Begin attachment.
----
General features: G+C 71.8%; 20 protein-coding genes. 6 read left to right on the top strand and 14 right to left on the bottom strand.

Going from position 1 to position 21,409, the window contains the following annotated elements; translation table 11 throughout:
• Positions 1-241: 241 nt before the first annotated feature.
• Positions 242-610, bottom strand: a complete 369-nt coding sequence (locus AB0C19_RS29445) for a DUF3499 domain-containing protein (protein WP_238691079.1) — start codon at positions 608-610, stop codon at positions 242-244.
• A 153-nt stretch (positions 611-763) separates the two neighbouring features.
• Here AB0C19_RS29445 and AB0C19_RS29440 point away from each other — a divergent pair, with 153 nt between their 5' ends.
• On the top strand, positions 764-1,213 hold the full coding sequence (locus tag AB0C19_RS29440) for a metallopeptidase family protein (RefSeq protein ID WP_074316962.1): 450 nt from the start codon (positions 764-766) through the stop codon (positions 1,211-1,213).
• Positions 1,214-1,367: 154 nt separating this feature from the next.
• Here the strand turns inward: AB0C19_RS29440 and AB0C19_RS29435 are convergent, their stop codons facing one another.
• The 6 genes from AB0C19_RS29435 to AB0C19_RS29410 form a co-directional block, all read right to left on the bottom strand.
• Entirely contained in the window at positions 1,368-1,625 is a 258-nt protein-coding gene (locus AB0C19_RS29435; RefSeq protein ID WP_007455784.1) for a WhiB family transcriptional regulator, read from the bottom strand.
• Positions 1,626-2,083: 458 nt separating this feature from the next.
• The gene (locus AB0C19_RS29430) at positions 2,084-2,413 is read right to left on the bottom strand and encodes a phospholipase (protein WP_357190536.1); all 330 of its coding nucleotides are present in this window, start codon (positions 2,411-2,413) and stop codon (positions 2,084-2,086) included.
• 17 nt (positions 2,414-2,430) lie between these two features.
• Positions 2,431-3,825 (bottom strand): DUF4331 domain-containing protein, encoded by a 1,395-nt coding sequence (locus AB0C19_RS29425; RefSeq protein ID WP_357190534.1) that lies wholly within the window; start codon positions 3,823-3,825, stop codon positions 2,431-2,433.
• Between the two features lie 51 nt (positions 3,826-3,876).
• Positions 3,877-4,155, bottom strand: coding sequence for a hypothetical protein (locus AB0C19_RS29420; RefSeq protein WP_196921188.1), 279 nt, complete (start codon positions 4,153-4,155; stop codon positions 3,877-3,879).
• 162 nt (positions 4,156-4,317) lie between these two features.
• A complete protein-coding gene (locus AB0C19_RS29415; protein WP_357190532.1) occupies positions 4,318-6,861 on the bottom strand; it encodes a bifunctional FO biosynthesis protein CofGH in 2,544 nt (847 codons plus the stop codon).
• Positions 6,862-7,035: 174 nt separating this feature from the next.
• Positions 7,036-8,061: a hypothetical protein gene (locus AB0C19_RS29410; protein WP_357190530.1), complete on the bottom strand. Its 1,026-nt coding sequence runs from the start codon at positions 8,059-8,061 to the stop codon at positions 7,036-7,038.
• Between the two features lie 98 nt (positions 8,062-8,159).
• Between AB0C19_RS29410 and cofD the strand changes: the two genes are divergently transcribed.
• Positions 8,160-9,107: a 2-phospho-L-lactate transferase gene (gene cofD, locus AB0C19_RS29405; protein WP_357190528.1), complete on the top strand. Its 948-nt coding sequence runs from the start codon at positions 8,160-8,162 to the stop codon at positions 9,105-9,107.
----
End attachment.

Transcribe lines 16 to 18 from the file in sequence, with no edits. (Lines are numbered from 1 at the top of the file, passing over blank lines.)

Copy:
• Between the two features lie 51 nt (positions 3,826-3,876).
• Positions 3,877-4,155, bottom strand: coding sequence for a hypothetical protein (locus AB0C19_RS29420; RefSeq protein WP_196921188.1), 279 nt, complete (start codon positions 4,153-4,155; stop codon positions 3,877-3,879).
• 162 nt (positions 4,156-4,317) lie between these two features.